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Re: Some comments on the user agent guidelines

From: Jamal Mazrui <empower@smart.net>
Date: Thu, 09 Dec 1999 22:23:26 -0500
Message-Id: <199912100327.WAA08741@gemini.smart.net>
To: "Ian Jacobs" <ij@w3.org>, "Jamal Mazrui" <jamal@empowermentzone.com>
Cc: "w3c-wai-ua@w3.org" <w3c-wai-ua@w3.org>
Ian,
Thanks for your response.  You're right that the resume of aborted downloads is a usability not 
accessibility feature.  I think the downloading of linked pages is accessibility related because it 
enables one to read web pages with whatever viewing program is most accessible and 
efficient for the user, which often is not the web browser itself.  I did not mean a recursive 
download of linked pages, just downloading those linked to the currently loaded web page.

Regards,
Jamal
	On Sun, 05 Dec 1999 13:32:08 -0500, Ian Jacobs wrote:

>Jamal Mazrui wrote:
>> 
>> The following is my input on the "last call" working draft of the
>> W3C's user agent accessibility guidelines:
>
>Hi Jamal,
>
>Thank you for the suggested techniques. Some comments below:
>
>> *    When applicable (such as with a computer based browser),
>> provide a mechanism for downloading a batch of links to the
>> current page.  It is common for a user to want several linked
>> pages downloaded, yet most browsers today require that each link
>> be visited and separately downloaded.  An example would be a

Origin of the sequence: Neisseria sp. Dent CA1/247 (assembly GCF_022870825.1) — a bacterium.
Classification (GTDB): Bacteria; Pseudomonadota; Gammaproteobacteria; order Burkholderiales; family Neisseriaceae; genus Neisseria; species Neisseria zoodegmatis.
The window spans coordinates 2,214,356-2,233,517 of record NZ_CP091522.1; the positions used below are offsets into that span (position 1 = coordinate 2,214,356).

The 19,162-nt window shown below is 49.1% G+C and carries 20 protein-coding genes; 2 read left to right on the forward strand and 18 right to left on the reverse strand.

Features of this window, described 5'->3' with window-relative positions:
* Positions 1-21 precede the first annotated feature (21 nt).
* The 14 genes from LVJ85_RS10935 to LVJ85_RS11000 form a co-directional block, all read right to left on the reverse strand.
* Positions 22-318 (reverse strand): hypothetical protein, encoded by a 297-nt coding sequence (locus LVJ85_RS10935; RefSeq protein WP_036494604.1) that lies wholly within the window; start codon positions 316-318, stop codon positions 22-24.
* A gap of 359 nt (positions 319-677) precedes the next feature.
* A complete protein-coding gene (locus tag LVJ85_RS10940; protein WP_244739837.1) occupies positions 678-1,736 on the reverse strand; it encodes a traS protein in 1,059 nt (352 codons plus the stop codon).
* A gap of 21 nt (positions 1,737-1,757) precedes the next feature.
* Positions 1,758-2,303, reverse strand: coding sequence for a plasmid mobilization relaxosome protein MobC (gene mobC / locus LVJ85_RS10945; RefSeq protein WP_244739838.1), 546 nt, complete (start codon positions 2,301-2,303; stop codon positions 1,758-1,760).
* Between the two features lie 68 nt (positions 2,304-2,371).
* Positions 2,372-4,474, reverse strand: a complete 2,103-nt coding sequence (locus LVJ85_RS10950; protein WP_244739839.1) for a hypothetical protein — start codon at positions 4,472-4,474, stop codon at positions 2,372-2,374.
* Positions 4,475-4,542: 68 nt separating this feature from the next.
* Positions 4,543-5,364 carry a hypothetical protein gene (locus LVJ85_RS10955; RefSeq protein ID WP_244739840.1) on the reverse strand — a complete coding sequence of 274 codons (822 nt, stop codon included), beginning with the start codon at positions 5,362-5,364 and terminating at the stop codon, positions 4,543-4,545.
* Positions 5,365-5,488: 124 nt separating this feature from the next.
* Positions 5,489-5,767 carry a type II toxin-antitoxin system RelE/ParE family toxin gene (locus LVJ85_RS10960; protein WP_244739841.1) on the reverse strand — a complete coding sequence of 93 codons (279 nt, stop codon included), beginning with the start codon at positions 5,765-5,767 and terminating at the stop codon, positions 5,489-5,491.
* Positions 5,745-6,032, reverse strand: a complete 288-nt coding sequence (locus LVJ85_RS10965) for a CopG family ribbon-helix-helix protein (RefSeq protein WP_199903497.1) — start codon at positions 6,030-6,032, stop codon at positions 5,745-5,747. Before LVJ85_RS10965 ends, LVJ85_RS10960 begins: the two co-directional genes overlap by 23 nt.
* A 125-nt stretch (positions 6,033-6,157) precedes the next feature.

>> dialog that includes a listbox of file extensions representing
>> files linked to the current web page.  The user could select one,
>> multiple, or all of the extensions to be downloaded in an
>> automated process.  The file names would be the same or closest
>> equivalents on the user's computer in a directory/folder that
>> could be chosen in another control of the dialog.  An enhanced
>> option would place all downloaded files in a compressed archive
>> using an industry standard format (such as the public domain .zip
>> one).
>
>For which checkpoint is this a technique? How exactly would this
>work?
>
>1) If you say "Download the current page and everything it links
>to recursively" you may get the whole Web on your hard drive...
>You might do the following:
>
>1) Download the current page and any linked to it via LINK
>2) Download all referenced images, objects, etc. (What about
>   applets?)
>3) Don't download resources linked by  <A href..>
>
>2) If you spend time identifying each page you want to download
>   and putting the URL in a list box, doesn't that amount
>   to following the link as we do today?
> 
>> *    Support the resumption of partial downloads so that a time
>> consuming but incomplete download is continued rather than
>> restarted.
>
>While extremely important, this feature does not seem to be 
>an accessibility issue and my gut feeling is that it's out
>of scope for this document.
>
>I realize that anything that saves time can benefit accessibility.
>Can you suggest important reasons while resumption of a download
>benefits accessibility?
>
>Thanks Jamal!
>
> - Ian
>
>-- 
>Ian Jacobs (jacobs@w3.org)   http://www.w3.org/People/Jacobs
>Tel/Fax:                     +1 212 684-1814
>Cell:                        +1 917 450-8783
Received on Thursday, 9 December 1999 22:27:12 UTC

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